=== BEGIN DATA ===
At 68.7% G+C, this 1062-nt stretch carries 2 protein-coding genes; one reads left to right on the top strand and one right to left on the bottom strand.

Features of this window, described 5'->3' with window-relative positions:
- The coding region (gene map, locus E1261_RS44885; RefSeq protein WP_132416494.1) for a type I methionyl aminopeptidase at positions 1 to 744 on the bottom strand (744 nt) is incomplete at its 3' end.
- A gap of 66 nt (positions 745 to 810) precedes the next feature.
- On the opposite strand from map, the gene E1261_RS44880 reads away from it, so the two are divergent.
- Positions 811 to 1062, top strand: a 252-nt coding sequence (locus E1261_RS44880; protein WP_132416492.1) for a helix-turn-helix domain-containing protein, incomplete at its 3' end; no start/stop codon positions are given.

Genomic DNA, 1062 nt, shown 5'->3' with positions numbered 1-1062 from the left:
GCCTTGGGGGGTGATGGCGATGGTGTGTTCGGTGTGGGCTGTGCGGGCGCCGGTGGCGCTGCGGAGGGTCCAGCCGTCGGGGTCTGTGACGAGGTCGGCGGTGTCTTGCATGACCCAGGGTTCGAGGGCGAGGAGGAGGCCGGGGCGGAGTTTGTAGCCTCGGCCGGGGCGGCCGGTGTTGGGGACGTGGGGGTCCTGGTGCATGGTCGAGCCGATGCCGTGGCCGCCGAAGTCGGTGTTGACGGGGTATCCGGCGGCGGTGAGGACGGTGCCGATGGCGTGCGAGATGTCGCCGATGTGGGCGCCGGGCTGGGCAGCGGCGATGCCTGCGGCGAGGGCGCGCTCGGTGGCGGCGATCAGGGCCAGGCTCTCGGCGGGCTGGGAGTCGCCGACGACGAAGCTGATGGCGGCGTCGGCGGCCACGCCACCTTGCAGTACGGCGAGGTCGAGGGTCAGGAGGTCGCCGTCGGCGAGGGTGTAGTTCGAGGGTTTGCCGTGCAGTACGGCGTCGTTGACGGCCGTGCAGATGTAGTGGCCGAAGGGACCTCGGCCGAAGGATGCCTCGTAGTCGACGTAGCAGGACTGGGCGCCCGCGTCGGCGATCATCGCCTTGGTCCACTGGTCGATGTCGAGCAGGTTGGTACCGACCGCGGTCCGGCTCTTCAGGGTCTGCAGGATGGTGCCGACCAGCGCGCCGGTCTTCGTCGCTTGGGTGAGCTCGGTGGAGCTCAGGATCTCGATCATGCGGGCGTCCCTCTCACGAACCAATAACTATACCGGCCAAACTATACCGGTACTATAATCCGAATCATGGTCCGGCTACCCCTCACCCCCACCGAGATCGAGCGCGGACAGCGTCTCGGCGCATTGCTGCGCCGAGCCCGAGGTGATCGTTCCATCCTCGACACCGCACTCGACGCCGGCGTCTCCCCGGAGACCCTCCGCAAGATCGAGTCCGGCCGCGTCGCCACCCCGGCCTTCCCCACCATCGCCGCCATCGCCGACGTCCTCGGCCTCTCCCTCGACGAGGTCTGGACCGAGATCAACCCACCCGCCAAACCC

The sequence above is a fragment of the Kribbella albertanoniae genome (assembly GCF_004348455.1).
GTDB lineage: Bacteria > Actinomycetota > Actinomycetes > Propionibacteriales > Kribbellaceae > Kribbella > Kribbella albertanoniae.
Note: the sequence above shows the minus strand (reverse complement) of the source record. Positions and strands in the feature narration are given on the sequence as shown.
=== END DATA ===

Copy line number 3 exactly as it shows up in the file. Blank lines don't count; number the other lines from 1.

- The coding region (gene map, locus E1261_RS44885; RefSeq protein WP_132416494.1) for a type I methionyl aminopeptidase at positions 1 to 744 on the bottom strand (744 nt) is incomplete at its 3' end.